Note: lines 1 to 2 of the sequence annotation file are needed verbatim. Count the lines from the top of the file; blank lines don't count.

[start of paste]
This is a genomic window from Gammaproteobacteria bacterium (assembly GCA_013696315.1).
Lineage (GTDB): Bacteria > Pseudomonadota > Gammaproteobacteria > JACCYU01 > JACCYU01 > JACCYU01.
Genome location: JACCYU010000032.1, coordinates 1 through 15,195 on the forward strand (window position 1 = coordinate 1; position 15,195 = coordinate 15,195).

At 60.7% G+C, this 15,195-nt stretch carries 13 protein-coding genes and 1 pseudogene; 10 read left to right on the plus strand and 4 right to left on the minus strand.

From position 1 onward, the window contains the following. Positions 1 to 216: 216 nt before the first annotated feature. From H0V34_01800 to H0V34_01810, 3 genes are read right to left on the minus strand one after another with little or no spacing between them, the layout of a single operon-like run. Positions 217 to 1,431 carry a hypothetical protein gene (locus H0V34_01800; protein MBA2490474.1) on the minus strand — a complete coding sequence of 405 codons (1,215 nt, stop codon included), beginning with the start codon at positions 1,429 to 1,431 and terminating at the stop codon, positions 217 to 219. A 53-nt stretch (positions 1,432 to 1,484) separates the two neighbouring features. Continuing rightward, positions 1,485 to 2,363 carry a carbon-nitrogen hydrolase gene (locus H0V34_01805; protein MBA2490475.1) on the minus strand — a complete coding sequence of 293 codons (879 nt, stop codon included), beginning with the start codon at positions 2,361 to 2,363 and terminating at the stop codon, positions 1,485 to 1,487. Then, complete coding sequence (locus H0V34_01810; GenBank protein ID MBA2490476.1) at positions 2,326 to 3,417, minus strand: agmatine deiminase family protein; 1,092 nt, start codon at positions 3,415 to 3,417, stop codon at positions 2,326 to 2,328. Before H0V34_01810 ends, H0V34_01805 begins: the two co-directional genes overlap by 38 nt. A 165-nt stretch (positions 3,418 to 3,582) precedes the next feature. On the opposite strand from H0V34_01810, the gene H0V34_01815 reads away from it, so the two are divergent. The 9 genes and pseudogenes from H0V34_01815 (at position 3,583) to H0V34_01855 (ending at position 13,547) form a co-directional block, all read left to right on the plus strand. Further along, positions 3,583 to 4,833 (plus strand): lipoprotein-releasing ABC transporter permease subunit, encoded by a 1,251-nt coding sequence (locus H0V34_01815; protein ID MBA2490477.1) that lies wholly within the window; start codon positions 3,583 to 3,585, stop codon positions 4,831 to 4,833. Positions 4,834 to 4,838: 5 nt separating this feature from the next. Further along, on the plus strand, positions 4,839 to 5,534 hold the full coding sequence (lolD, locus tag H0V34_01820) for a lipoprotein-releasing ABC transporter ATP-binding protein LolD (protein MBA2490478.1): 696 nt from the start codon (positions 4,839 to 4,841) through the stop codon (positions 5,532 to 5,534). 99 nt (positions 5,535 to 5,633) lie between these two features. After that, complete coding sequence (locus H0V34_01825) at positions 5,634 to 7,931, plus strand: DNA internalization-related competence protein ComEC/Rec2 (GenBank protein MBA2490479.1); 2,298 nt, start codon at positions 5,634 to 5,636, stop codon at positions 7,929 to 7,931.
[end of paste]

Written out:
This is a genomic window from Gammaproteobacteria bacterium (assembly GCA_013696315.1).
Lineage (GTDB): Bacteria > Pseudomonadota > Gammaproteobacteria > JACCYU01 > JACCYU01 > JACCYU01.